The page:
|Publication number||US4341336 A|
|Application number||US 06/148,687|
|Publication date||Jul 27, 1982|
|Filing date||May 12, 1980|
|Priority date||May 12, 1980|
|Publication number||06148687, 148687, US 4341336 A, US 4341336A, US-A-4341336, US4341336 A, US4341336A|
|Inventors||Gareth J. Smith|
|Original Assignee||Smith Gareth J|
|Export Citation||BiBTeX, EndNote, RefMan|
|Patent Citations (5), Referenced by (12), Classifications (12), Legal Events (1)|
|External Links: USPTO, USPTO Assignment, Espacenet|
1. Field of the Invention
The present invention generally relates to fastening means and more particularly to the improved fastener driving tool and to an improved dimpler attachment for the same.
2. Prior Art
Various types of fastener driving tools have been devised. Most do not incorporate means for dimpling the area around the fastener. See, for example, U.S. Pat. Nos. 3,106,136; 2,995, 113; 2,585, 939; 2,887,686; 4,091,981, 3,001,169; 2,679,044; 4,040,554, and 4,068790. However, in order to attach gypsum wallboard and the like to wooden structural members, building codes, fire codes and gypsum board manufacturers, among others, generally require the completed fastening process to have the following properties:
1. The head of the fastener must be forced below the surface of the surrounding wallboard in order to allow wallboard compounds to be placed over and completely conceal the fastener;
2. The head of the fastener should be seated in the bottom center of a dimple adapted to contain the wallboard compound;
3. The head of the fastener must not break the paper surface of the wallboard; and
4. The wallboard must be drawn as tightly against the wooden structural members as possible.
The lack of means to effectively dimple to meet the above requirements has rendered many conventional fastener driving tools unsuitable for wallboard applications. It would be desirable to be able to easily, inexpensively add dimpling means to such devices.
Certain fastener driving tools, however, do include dimpling members. See, for example, U.S. Pat. Nos. 3,774,293; 3,040,327; 3,027,560; and 2,918,675. Most such devices still have one or more deficiencies. Thus, in some cases, the tools are heavy, cumbersome, complicated and expensive, depending on, in some instances, separate power activators for the fastener driver and dimpler.
U.S. Pat. No. 3,774,293, discloses a device which in operation tends to have the driver bounce the tool and dimpler away from the substrate so that light and variable dimpling may occur. There is no positive retention of the dimpling head against the substrate during dimpling and fastener seating. In some instances, the driving and dimpling actions are so uncoordinated that the fastener is only driven to the level of the substrate and the dimple is then made around it, so that the fastener projects up above the base of the dimple.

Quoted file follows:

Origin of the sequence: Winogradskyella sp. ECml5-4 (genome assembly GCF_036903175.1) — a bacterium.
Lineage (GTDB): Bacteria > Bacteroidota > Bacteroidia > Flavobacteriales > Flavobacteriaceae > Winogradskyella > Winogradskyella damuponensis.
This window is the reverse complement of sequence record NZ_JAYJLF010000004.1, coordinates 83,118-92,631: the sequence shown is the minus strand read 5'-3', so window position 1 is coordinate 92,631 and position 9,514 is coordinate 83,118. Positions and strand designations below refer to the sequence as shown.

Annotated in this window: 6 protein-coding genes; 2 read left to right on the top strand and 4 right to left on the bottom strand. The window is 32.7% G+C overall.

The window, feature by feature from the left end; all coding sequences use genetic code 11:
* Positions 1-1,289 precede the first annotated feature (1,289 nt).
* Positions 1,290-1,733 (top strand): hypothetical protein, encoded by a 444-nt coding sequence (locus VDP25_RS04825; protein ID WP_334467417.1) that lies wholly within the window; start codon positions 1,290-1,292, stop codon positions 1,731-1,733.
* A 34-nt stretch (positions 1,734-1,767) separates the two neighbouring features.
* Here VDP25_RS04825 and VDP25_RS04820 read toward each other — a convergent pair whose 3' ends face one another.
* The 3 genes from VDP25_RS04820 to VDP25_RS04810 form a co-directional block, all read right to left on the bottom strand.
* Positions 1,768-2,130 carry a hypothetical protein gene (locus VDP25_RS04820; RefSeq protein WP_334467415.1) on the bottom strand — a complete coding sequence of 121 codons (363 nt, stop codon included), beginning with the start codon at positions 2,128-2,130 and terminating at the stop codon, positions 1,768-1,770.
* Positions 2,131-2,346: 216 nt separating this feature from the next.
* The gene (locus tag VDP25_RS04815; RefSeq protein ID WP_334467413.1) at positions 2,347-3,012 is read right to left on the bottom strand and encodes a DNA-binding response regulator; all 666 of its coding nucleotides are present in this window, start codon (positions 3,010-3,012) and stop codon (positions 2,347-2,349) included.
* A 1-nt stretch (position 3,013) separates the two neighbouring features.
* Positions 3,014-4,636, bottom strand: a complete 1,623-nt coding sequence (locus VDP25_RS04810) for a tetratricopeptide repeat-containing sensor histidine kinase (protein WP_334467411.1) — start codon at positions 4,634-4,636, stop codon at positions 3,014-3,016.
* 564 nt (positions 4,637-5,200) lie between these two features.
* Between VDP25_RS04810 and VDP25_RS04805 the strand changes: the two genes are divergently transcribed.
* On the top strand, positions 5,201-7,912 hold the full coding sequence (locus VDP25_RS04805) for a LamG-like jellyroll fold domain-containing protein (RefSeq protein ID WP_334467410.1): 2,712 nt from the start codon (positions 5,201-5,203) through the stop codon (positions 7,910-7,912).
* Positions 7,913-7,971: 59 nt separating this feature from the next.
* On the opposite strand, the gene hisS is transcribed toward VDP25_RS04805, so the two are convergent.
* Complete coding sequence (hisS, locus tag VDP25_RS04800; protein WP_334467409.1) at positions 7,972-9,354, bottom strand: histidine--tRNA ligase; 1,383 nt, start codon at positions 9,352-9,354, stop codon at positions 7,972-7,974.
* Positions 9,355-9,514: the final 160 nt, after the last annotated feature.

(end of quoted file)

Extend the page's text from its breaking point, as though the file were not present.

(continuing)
U.S. Pat. No. 3,040,327 discloses a fastener driving and dimpling tool which does not have means to gradually and effectively slow the driver while transferring energy to the dimpler, so that slap and bounce of the tool can occur during its operation, with variable results.
U.S. Pat. No. 2,918,675 discloses fastener driving and dimpling tool with no energy cushioning means whatsoever, and consequently subject to bounce and erratic results.
U.S. Pat. No. 3,027,550 discloses a dimpler mechanism with complicated biasing means for keeping the dimpler out of an operative position until desired, but again, with no energy cushioning means and also subject to erratic results.
Accordingly, there is a need for an improved, simpler inexpensive and efficient fastener driving and dimpling tool which works smoothly and with proper coordination of the driver and dimpler to uniformly fully seat the fastener in the base of the dimple without damage to the wallboard covering. Preferably, the tool dimpler attachment should be capable of being separately mounted on and utilized with conventional fastener driving tools not having dimpler mechanisms. Such tool should be capable of being dry fired without damage. Moreover, the head of the fastener delivered by the tool and the dimpler should not rupture the wallboard covering (paper or the like) if during such penetration the structural member backing the wallboard is missed. Preferably the tool should be capable of accepting thin headed fasteners and of delivering fasteners and dimpling into tight places such as corner.
The weight of the dimpling head should be substantial enough to have sufficient inertia to draw the gypsum wall board and wood member together.